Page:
Resisting Language Shift: A Study on Parental Language Ideologies in Singaporean Chinese Families
MetadataShow full item record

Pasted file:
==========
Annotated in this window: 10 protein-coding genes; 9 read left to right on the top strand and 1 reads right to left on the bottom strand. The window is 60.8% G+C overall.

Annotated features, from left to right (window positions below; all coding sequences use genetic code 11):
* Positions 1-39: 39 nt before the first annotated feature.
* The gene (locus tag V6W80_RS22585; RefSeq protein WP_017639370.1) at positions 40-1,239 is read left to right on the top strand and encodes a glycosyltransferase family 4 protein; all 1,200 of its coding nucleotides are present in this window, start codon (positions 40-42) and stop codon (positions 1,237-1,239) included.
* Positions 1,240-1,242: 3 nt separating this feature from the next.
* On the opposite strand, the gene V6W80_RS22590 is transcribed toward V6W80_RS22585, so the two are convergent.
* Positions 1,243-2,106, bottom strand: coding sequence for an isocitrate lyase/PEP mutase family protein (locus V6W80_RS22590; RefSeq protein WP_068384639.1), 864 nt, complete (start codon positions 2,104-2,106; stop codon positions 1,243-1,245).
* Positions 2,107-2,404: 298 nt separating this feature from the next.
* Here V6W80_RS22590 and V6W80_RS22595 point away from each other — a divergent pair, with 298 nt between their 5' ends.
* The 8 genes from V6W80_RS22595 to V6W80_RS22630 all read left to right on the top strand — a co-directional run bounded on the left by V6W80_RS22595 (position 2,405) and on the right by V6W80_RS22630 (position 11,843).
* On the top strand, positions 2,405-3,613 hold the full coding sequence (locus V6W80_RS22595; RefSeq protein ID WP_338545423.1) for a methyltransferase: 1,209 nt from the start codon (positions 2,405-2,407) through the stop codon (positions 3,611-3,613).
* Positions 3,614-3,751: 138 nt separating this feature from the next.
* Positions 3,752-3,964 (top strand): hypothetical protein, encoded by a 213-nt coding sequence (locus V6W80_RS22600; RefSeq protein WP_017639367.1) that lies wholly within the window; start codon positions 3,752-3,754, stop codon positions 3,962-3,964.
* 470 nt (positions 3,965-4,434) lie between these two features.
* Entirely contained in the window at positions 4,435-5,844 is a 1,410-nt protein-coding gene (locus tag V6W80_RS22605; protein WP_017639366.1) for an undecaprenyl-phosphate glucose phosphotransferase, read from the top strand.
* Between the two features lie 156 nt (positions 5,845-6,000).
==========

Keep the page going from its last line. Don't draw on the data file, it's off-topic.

Evidence from census data (Singapore Department of Statistics, Census Key Findings, 2011) has pointed to a societal language shift towards English as the predominant home language across all three major ethnic groups in Singapore. This dissertation investigates the parental language ideologies in families which are maintaining Mandarin at home. It focuses on the Chinese community which forms the majority of the population in the country. I have conducted a pilot study on a young Singaporean Chinese family (Lea, 2011). Building on this case study, I draw the hypothesis that families who are maintaining Mandarin at home are trying to achieve dynamic bilingualism as their child-rearing goal and seek to investigate why. In the research project reported in this dissertation, the case study was replicated in four other families. Using interview as the main method of data collection, it was found that the underlying parental language ideology motivating these parents to achieve “dynamic bilingualism” as their child-rearing goal is the desire to maintain Mandarin as an identity marker while being proficient in English.